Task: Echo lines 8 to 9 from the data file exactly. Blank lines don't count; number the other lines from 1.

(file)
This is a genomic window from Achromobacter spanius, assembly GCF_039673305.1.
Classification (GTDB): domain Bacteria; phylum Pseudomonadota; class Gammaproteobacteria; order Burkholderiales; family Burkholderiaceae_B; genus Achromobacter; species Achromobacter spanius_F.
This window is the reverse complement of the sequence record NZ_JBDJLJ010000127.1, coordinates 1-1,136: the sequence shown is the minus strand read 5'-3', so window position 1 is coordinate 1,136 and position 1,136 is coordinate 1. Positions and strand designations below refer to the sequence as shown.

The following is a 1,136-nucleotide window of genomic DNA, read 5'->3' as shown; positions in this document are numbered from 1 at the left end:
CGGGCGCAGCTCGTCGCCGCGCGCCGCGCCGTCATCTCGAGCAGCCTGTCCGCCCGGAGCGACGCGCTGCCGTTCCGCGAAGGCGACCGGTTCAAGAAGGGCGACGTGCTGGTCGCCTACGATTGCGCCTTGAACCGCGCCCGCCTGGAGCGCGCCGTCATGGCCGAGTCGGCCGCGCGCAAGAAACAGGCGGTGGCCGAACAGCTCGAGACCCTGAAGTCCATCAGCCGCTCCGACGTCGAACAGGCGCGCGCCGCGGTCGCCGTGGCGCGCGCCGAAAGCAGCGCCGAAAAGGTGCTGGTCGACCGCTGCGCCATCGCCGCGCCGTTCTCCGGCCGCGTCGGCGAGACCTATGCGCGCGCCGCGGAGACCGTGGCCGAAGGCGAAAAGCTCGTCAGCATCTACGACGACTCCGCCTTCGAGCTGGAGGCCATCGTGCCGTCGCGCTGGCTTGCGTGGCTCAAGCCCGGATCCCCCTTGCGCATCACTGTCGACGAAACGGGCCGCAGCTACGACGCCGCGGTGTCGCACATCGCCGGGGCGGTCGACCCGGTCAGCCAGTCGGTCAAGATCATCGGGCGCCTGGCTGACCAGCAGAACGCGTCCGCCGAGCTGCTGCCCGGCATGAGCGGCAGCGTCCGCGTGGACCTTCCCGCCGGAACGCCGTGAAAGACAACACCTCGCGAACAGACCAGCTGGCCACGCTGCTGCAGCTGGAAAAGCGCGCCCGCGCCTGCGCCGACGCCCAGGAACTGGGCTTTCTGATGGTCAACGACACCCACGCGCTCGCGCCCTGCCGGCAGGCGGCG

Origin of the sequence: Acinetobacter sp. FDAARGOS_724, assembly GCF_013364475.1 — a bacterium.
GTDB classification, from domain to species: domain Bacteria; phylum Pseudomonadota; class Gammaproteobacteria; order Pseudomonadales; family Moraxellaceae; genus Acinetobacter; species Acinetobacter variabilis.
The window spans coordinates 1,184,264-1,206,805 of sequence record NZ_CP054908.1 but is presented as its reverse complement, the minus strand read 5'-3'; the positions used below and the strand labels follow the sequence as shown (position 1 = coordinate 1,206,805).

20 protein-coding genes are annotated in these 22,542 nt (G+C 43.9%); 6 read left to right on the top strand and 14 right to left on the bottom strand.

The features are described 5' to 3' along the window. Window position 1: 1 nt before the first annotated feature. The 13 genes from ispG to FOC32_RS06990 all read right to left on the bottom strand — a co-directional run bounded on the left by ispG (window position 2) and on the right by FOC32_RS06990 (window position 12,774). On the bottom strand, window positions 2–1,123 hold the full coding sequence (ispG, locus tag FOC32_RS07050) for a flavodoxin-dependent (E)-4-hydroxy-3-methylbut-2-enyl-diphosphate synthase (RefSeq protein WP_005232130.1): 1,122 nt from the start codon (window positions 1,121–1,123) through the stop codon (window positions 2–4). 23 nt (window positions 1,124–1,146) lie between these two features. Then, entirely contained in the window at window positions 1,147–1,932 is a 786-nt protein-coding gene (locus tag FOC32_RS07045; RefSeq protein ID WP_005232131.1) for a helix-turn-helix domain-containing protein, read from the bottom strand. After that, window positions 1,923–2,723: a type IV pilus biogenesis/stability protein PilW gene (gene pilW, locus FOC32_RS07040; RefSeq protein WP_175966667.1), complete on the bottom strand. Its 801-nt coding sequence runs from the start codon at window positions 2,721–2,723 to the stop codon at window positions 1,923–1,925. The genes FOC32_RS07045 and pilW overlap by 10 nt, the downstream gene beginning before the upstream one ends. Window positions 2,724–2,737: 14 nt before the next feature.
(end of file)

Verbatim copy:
The window spans coordinates 1,184,264-1,206,805 of sequence record NZ_CP054908.1 but is presented as its reverse complement, the minus strand read 5'-3'; the positions used below and the strand labels follow the sequence as shown (position 1 = coordinate 1,206,805).

20 protein-coding genes are annotated in these 22,542 nt (G+C 43.9%); 6 read left to right on the top strand and 14 right to left on the bottom strand.